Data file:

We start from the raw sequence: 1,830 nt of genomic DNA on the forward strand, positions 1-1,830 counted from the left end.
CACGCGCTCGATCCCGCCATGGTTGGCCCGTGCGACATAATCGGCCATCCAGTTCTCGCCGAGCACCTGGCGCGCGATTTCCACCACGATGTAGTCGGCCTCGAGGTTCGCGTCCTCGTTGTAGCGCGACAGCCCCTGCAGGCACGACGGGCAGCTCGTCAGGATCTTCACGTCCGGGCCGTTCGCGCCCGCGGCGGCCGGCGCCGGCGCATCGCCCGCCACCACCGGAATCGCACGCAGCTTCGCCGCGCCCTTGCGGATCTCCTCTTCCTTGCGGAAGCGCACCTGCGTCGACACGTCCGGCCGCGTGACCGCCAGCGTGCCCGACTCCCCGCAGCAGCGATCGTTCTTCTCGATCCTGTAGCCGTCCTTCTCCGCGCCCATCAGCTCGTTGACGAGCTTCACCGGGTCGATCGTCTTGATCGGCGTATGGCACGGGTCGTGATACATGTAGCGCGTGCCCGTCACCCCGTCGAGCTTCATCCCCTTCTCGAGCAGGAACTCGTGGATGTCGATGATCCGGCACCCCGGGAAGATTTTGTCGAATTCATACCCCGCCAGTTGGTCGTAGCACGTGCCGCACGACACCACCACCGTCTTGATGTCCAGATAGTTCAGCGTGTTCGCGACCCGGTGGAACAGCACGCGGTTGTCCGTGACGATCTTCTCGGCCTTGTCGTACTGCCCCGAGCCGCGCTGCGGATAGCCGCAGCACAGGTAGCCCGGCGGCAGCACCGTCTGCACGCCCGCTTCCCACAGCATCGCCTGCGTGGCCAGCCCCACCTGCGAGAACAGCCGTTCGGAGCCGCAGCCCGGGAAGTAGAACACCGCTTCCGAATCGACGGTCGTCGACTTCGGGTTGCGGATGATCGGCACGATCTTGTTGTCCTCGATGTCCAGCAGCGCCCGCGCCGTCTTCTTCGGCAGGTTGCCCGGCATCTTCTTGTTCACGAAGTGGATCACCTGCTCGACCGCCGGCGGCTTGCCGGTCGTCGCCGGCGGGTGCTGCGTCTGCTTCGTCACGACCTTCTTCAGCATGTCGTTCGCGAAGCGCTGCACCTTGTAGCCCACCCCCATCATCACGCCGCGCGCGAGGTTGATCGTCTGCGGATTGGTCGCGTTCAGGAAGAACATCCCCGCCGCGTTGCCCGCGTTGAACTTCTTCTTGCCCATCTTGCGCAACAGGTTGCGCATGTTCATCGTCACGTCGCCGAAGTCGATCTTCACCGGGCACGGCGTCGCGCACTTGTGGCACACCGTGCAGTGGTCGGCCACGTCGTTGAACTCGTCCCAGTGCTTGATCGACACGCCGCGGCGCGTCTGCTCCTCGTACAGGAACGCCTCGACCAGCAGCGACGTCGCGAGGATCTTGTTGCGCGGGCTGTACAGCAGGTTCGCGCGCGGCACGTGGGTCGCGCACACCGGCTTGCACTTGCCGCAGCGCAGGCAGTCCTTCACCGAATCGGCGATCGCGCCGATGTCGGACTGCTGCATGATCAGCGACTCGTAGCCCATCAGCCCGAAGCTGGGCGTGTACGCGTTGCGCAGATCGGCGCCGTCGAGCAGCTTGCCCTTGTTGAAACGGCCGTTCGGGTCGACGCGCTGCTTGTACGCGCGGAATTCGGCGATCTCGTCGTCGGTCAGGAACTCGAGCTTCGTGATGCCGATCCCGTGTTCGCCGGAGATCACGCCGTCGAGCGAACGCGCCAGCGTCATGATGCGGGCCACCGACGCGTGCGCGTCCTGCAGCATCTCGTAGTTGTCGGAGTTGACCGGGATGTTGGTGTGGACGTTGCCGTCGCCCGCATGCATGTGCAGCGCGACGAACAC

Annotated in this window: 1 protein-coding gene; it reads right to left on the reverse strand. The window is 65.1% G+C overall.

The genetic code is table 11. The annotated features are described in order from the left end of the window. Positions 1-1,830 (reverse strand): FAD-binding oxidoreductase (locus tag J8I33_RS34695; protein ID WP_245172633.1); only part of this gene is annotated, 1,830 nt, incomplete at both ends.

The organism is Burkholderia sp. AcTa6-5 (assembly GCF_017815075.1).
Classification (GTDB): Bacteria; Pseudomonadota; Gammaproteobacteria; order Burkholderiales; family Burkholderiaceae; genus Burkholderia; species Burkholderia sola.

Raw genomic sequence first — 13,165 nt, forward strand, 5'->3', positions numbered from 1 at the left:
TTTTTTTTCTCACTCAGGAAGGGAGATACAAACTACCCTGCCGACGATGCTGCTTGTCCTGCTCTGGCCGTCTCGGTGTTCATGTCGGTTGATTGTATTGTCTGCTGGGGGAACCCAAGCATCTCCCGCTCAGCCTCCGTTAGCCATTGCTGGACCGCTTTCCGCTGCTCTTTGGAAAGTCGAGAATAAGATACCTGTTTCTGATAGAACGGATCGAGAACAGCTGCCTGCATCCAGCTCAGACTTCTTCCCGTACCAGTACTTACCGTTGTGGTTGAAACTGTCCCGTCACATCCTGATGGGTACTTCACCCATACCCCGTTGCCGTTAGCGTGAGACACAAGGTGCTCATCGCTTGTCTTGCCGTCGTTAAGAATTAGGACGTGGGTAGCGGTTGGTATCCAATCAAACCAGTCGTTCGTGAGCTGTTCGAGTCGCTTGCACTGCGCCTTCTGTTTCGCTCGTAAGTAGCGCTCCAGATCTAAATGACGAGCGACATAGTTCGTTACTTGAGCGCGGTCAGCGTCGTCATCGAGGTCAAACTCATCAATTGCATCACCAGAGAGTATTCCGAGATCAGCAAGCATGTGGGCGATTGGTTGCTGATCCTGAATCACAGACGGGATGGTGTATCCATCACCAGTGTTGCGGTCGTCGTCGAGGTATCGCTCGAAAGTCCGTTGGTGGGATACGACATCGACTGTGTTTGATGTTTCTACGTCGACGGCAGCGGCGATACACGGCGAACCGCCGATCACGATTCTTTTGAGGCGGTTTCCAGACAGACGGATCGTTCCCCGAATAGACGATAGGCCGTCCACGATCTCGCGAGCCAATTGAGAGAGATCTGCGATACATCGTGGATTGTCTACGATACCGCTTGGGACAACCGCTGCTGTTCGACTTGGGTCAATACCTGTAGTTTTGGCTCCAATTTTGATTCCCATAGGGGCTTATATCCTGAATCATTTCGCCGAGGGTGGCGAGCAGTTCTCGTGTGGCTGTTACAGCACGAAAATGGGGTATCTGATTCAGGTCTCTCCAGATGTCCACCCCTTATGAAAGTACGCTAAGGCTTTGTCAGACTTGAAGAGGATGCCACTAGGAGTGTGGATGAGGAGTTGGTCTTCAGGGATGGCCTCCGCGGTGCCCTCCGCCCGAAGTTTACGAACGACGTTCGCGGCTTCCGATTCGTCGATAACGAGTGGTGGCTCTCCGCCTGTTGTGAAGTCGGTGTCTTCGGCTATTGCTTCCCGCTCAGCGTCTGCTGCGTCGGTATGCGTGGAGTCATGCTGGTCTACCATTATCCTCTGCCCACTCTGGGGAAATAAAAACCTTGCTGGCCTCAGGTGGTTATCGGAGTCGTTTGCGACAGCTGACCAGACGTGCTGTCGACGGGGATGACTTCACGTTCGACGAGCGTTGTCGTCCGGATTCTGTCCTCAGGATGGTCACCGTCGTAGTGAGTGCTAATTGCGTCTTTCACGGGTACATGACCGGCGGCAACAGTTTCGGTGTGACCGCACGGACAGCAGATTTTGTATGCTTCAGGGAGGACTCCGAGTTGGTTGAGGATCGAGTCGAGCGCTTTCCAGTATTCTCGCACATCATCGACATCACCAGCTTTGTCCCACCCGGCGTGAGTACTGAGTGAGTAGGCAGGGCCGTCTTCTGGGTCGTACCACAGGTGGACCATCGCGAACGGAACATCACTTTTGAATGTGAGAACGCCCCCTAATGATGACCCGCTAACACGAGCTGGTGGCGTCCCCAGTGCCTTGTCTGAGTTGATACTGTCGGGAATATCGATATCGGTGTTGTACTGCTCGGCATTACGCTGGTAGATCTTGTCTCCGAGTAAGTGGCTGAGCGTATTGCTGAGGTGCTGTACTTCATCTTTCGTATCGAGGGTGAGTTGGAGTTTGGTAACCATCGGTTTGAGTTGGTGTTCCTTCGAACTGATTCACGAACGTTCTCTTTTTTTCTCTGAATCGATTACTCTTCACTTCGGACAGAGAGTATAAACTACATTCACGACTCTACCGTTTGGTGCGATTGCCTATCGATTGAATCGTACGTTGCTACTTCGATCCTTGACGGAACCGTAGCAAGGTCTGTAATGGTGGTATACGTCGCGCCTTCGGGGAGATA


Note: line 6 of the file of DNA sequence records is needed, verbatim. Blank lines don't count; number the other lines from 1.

Classification (GTDB): Bacteria; Pseudomonadota; Gammaproteobacteria; order Burkholderiales; family Burkholderiaceae; genus Burkholderia; species Burkholderia sola.